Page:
Speech and Language Therapy
Speech and Language Therapy addresses the needs of those who experience challenges communicating with others, caused by a wide range of difficulties. At More House, Speech and Language Therapy is offered to almost all the pupils, because communication needs are often closely related to difficulties experienced in Dyslexia, Autism Spectrum Disorder, Attention Deficit (Hyperactivity) Disorder and Developmental Coordination Disorder, in addition to a specific diagnosis of Developmental Language Disorder.
The Speech and Language therapists at More House School are fully qualified therapists, registered with the Health and Care Professionals Council and members of the Royal College of Speech and Language Therapists. Therapists are supported by experienced therapy assistants.
The Speech and Language Therapy team at More House School provide both direct and indirect support to pupils to support their confidence and development in the following areas:
- Developmental Language Disorder:
- Verbal comprehension: The understanding of words, sentences and grammatical structure;
- Verbal expression: The ability to produce words and sentences in a coherent way to convey meaning;
- Higher level language: The ability to understand and use conceptual, abstract and figurative language concepts, such as inferential reasoning, idiom, metaphor, sarcasm, irony, analogy, feelings and emotions;
- Auditory processing: The ability to process spoken language, both understanding and expression, at a suitable speed;
- Social Communication: The ability to communicate in a social situation, such as the use of conversation, reciprocation, empathy, opinion and teamwork.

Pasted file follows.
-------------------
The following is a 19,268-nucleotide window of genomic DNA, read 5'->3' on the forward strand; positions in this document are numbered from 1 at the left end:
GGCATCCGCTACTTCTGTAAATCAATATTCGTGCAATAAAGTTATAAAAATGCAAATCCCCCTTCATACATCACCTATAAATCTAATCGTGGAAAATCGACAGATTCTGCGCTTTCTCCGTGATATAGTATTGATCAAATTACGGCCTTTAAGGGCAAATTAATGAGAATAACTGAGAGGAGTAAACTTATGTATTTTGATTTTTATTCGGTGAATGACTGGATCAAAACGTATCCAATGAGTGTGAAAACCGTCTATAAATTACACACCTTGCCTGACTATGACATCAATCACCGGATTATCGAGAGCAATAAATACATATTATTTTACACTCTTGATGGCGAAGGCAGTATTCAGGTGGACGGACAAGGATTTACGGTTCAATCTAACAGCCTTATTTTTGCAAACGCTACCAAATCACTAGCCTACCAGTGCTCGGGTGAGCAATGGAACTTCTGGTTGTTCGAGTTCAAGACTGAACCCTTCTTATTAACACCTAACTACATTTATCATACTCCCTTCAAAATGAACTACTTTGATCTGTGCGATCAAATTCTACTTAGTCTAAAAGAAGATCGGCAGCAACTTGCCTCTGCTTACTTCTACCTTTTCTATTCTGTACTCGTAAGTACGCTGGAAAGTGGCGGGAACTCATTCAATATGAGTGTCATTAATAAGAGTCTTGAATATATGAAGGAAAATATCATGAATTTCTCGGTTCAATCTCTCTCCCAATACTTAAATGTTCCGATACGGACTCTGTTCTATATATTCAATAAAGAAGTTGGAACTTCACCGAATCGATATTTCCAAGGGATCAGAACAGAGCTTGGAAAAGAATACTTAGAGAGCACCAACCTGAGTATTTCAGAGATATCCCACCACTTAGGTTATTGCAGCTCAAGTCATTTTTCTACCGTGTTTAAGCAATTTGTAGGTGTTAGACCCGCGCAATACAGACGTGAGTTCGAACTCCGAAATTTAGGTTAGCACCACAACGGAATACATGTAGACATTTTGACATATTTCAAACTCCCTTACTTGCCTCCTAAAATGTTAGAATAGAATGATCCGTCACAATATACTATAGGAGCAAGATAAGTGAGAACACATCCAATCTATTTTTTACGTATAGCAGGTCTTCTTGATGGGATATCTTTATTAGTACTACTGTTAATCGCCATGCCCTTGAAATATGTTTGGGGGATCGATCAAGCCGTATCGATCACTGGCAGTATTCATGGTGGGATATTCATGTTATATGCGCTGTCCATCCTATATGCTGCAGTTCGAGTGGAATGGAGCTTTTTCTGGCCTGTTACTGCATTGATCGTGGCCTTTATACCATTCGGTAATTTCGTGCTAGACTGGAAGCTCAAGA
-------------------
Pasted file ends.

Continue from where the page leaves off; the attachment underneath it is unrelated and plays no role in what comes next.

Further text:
- Non-verbal language: The ability to communicate and understand aspects of communication such as facial expression, intonation and gesture
- Articulation: Clarity of speech in which the child may mispronounce sounds in words;
- Oral dyspraxia: Production of speech, in which the child may mispronounce or omit sounds or syllables in words, because of an inability to produce speech sounds consistently, use facial expression and intonation patterns accurately;
- Stammering: An inability to produce fluent speech at will.
Boys are usually seen in groups, organised according to their strengths and needs. Speech and Language Therapy aims to support the boys in the development of their communication skills, to access the curriculum successfully and to develop their confidence and ability to participate in a variety of academic and social activities. Speech and Language weaknesses underlie all aspects of learning, including reading and reading comprehension, written work, spelling, generation and sequencing of ideas, key vocabulary, social communication and interaction, working memory, thinking skills and emotional wellbeing.